The Great Barrier Reef will be listed as a World Heritage Site in danger if UNESCO’s recommendations are adopted. In the draft recommendations, UNESCO has urged the World Heritage Committee to consider listing the reef as an endangered World Heritage Site to speed up actions for its protection.

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Following multiple warnings from scientists, it has become clear that the impacts of warm weather along the reef are destroying it, leaving many corals dying or already dead. UNESCO now says that listing the site as endangered would spur ”the most ambitious actions to address climate change” from Australia’s government.

Related: University of Queensland wants to drop “bommies” on the Great Barrier Reef

The World Heritage Committee will meet in China on July 16, and the recommendations will be top on the agenda. If adopted, the Great Barrier Reef will become the first natural World Heritage Site to be listed as in danger due to climate change. While the reef itself is considered a living organism and not just a site, it cannot be classified among land or sea creatures for protections.

The recommendations have been strongly opposed by Australian leaders, terming them a political move. While speaking to members of the press, environment minister Sussan Ley said the government will “strongly oppose” such a move.

“When procedures are not followed, when the process is turned on its head five minutes before the draft decision is due to be published, when the assurances my officials received and indeed I did have been upended,” Ley told Australian Broadcasting Corp. “What else can you conclude but that it is politics?”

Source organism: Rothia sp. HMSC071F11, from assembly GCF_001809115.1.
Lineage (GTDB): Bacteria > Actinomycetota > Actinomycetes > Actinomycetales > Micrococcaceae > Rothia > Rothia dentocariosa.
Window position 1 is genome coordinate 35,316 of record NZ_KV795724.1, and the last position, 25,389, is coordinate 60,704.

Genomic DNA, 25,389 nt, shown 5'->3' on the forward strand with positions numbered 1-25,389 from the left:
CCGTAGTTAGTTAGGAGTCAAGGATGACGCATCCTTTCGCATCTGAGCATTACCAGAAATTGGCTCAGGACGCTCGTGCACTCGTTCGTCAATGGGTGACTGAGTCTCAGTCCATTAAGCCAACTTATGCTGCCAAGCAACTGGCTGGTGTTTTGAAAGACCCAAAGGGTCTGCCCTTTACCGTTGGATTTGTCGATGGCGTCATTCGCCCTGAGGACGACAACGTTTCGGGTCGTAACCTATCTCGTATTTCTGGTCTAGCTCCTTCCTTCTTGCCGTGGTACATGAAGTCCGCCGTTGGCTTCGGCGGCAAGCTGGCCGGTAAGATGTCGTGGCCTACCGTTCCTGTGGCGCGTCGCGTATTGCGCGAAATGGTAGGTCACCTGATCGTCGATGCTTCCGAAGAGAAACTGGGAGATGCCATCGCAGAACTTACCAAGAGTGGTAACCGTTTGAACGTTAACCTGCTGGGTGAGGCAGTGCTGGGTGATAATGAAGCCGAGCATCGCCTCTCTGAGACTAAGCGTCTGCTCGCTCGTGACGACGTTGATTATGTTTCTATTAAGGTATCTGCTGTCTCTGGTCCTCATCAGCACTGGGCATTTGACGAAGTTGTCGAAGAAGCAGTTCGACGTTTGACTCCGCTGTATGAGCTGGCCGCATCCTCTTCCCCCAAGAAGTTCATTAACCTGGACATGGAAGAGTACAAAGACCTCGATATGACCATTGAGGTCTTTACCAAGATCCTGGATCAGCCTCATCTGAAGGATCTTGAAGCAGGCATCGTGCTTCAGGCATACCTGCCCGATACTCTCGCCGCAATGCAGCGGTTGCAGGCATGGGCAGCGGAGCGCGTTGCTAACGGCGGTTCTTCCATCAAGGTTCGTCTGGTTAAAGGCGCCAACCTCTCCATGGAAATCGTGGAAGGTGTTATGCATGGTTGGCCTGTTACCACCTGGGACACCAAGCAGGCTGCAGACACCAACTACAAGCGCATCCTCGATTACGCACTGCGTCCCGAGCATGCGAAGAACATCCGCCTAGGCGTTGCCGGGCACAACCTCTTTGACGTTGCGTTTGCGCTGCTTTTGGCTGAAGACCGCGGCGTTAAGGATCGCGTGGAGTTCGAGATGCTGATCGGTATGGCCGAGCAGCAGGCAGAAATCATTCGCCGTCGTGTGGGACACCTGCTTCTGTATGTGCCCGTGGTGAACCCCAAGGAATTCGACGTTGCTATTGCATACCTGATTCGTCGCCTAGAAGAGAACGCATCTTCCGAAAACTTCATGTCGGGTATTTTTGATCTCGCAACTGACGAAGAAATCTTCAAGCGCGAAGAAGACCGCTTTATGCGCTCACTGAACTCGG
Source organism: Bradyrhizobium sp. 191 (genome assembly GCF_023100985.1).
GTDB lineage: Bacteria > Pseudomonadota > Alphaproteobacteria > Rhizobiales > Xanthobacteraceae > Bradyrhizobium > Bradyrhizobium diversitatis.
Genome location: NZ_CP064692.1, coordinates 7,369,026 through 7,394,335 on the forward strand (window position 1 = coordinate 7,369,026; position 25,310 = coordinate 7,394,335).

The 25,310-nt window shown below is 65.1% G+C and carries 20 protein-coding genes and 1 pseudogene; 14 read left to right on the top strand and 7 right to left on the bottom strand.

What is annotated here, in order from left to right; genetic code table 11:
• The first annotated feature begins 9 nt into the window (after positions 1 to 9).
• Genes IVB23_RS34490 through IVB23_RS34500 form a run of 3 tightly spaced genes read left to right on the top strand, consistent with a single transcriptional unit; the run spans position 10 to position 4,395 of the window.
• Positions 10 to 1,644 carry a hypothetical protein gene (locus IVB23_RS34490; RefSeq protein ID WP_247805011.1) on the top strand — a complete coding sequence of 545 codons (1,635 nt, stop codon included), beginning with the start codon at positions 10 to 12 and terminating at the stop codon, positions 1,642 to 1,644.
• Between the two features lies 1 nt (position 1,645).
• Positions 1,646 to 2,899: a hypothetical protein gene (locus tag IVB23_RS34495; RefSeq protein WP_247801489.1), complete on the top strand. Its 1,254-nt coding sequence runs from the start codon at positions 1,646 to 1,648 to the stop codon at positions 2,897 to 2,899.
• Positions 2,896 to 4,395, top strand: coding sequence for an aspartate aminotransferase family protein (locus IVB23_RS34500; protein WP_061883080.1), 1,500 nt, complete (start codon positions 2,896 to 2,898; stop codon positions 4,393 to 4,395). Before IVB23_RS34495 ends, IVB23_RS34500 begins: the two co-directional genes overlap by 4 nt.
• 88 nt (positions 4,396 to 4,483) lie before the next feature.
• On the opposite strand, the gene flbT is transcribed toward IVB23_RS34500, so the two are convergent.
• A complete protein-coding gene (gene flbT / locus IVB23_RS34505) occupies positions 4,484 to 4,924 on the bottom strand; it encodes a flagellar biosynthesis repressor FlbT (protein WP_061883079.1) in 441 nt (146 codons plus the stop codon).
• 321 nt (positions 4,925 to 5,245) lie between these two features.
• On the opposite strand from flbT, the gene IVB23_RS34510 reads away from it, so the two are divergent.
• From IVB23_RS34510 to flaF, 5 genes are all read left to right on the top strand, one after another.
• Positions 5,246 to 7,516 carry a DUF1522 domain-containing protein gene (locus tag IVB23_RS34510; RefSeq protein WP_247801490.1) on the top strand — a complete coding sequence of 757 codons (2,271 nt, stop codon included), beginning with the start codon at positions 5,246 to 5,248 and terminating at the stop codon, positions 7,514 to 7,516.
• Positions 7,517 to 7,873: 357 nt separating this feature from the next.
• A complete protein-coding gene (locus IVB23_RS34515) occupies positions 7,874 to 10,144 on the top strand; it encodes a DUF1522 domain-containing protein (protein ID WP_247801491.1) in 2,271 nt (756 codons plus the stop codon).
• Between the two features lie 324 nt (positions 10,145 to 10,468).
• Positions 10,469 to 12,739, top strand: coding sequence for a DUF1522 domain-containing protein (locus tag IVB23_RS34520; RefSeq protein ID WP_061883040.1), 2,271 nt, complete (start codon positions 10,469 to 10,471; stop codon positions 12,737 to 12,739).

Although the Australian government has a plan that targets to counter climate change and save natural sites, like the famous reef, by 2050, action toward achieving the plan has been limited. UNESCO pointed out in its recommendations that the government should increase its actions to curb the impacts of climate change.

In recent years, there have been mass bleaching events along the Great Barrier Reef. According to International Union for Conservation of Nature (IUCN), the damages have already downgraded the condition of the reef to “critical”.

“The widespread effects of the consecutive coral bleaching events further add to the significant concerns regarding the future of the property,” reads the UNESCO recommendations.

For many years, the Australian government has been facing off against UNESCO in an attempt to avoid such a designation. The government successfully blocked a similar move in 2015 and pushed for coal mining projects instead. UNESCO hopes that with the effects of climate change being apparent globally, the decision will this time be in their favor.

Via Huffington Post

Image via Pixabay